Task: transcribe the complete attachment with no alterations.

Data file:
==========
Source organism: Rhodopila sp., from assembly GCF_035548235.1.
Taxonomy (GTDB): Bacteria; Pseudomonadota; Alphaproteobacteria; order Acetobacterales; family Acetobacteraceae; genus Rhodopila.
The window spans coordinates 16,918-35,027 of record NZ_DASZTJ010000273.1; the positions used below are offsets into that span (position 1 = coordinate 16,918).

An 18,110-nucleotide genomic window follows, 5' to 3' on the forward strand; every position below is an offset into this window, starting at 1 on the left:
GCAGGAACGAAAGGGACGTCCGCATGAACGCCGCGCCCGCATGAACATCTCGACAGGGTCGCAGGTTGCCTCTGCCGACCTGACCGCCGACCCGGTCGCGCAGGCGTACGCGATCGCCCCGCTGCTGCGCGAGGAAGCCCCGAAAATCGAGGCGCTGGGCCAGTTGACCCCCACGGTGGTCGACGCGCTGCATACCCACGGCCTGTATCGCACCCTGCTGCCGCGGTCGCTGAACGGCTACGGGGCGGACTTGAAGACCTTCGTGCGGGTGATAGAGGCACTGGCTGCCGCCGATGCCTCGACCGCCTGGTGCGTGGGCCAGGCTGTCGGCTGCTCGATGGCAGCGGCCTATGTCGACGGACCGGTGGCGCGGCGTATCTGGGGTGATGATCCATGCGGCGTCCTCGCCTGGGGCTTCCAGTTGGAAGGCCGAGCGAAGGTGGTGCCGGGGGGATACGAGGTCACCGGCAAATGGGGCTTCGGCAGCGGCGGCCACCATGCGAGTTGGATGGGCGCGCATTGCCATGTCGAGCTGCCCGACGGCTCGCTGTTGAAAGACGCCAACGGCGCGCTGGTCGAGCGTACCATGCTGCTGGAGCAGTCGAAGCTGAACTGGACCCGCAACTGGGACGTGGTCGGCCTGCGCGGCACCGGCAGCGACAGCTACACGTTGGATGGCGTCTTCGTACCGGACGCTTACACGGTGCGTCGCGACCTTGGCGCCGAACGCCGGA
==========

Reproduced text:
Source organism: Rhodopila sp., from assembly GCF_035548235.1.
Taxonomy (GTDB): Bacteria; Pseudomonadota; Alphaproteobacteria; order Acetobacterales; family Acetobacteraceae; genus Rhodopila.
The window spans coordinates 16,918-35,027 of record NZ_DASZTJ010000273.1; the positions used below are offsets into that span (position 1 = coordinate 16,918).

An 18,110-nucleotide genomic window follows, 5' to 3' on the forward strand; every position below is an offset into this window, starting at 1 on the left:
GCAGGAACGAAAGGGACGTCCGCATGAACGCCGCGCCCGCATGAACATCTCGACAGGGTCGCAGGTTGCCTCTGCCGACCTGACCGCCGACCCGGTCGCGCAGGCGTACGCGATCGCCCCGCTGCTGCGCGAGGAAGCCCCGAAAATCGAGGCGCTGGGCCAGTTGACCCCCACGGTGGTCGACGCGCTGCATACCCACGGCCTGTATCGCACCCTGCTGCCGCGGTCGCTGAACGGCTACGGGGCGGACTTGAAGACCTTCGTGCGGGTGATAGAGGCACTGGCTGCCGCCGATGCCTCGACCGCCTGGTGCGTGGGCCAGGCTGTCGGCTGCTCGATGGCAGCGGCCTATGTCGACGGACCGGTGGCGCGGCGTATCTGGGGTGATGATCCATGCGGCGTCCTCGCCTGGGGCTTCCAGTTGGAAGGCCGAGCGAAGGTGGTGCCGGGGGGATACGAGGTCACCGGCAAATGGGGCTTCGGCAGCGGCGGCCACCATGCGAGTTGGATGGGCGCGCATTGCCATGTCGAGCTGCCCGACGGCTCGCTGTTGAAAGACGCCAACGGCGCGCTGGTCGAGCGTACCATGCTGCTGGAGCAGTCGAAGCTGAACTGGACCCGCAACTGGGACGTGGTCGGCCTGCGCGGCACCGGCAGCGACAGCTACACGTTGGATGGCGTCTTCGTACCGGACGCTTACACGGTGCGTCGCGACCTTGGCGCCGAACGCCGGA